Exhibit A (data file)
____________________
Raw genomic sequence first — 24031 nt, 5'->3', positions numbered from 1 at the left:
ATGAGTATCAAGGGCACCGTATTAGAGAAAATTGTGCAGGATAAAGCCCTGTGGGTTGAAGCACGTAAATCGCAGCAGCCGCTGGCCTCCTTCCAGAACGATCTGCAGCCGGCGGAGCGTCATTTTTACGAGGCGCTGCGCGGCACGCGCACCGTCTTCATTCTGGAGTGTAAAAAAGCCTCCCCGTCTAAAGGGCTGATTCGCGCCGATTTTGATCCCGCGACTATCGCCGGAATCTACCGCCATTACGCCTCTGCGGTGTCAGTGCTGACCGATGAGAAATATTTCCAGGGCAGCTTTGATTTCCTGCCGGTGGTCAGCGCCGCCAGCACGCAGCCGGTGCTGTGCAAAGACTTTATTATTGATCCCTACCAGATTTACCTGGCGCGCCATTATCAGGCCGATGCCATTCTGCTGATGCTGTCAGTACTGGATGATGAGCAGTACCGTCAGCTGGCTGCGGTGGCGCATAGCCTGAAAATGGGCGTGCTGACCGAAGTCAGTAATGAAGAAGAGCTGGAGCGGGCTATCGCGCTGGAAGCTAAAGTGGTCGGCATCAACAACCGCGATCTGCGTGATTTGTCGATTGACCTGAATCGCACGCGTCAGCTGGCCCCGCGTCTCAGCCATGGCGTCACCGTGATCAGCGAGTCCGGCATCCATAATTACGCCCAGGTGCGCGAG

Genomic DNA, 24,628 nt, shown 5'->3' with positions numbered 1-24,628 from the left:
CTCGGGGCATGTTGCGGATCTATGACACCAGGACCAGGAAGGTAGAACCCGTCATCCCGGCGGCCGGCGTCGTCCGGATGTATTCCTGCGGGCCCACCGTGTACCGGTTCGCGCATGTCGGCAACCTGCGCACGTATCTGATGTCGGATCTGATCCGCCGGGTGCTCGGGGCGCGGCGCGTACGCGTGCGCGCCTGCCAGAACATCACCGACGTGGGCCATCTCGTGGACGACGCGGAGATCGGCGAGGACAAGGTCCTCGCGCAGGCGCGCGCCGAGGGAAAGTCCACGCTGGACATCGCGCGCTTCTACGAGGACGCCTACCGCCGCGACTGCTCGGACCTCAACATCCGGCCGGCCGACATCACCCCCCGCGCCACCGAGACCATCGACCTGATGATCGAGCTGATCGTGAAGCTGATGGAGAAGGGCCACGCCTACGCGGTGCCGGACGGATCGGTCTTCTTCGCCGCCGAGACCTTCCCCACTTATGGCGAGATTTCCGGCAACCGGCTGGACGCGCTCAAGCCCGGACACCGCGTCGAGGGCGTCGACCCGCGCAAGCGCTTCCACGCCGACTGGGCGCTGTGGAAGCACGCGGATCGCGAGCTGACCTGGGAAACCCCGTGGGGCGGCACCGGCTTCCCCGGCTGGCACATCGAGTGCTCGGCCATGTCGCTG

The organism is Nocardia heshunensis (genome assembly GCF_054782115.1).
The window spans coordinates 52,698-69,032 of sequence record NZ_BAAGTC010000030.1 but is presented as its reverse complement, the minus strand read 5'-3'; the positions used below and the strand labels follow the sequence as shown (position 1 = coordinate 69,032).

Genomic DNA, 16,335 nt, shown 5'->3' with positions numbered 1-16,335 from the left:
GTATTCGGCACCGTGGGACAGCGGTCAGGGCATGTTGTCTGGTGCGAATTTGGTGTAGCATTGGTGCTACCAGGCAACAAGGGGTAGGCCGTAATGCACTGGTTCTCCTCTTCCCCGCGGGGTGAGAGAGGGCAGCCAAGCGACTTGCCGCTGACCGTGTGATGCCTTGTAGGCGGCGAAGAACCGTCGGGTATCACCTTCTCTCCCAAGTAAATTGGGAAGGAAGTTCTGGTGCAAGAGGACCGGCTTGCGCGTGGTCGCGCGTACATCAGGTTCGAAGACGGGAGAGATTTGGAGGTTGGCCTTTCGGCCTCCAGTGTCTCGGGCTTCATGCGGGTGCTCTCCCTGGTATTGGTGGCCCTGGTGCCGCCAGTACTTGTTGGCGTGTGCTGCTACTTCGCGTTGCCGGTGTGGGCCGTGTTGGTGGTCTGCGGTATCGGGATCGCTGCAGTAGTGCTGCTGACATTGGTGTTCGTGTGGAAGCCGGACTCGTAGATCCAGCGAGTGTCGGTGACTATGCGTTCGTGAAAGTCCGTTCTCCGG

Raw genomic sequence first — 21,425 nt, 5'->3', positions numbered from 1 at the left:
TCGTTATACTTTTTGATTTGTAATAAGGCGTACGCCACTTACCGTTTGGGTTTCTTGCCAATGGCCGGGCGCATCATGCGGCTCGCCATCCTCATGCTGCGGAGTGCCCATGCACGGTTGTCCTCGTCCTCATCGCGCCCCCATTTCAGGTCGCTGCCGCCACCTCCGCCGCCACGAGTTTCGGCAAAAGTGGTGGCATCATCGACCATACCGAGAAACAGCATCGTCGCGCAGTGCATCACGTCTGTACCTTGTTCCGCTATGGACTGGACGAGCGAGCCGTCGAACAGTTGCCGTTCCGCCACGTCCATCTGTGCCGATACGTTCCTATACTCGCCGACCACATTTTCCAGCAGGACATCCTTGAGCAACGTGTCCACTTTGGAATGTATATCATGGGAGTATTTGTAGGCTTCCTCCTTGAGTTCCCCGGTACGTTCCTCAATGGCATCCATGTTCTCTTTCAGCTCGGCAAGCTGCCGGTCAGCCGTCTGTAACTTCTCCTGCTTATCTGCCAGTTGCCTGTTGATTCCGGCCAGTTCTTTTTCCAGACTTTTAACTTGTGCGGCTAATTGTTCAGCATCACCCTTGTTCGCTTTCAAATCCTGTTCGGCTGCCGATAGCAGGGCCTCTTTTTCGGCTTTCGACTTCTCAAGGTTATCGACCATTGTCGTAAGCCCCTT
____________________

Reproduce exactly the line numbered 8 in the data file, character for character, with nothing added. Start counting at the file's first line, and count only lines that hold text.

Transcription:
GTATTCGGCACCGTGGGACAGCGGTCAGGGCATGTTGTCTGGTGCGAATTTGGTGTAGCATTGGTGCTACCAGGCAACAAGGGGTAGGCCGTAATGCACTGGTTCTCCTCTTCCCCGCGGGGTGAGAGAGGGCAGCCAAGCGACTTGCCGCTGACCGTGTGATGCCTTGTAGGCGGCGAAGAACCGTCGGGTATCACCTTCTCTCCCAAGTAAATTGGGAAGGAAGTTCTGGTGCAAGAGGACCGGCTTGCGCGTGGTCGCGCGTACATCAGGTTCGAAGACGGGAGAGATTTGGAGGTTGGCCTTTCGGCCTCCAGTGTCTCGGGCTTCATGCGGGTGCTCTCCCTGGTATTGGTGGCCCTGGTGCCGCCAGTACTTGTTGGCGTGTGCTGCTACTTCGCGTTGCCGGTGTGGGCCGTGTTGGTGGTCTGCGGTATCGGGATCGCTGCAGTAGTGCTGCTGACATTGGTGTTCGTGTGGAAGCCGGACTCGTAGATCCAGCGAGTGTCGGTGACTATGCGTTCGTGAAAGTCCGTTCTCCGG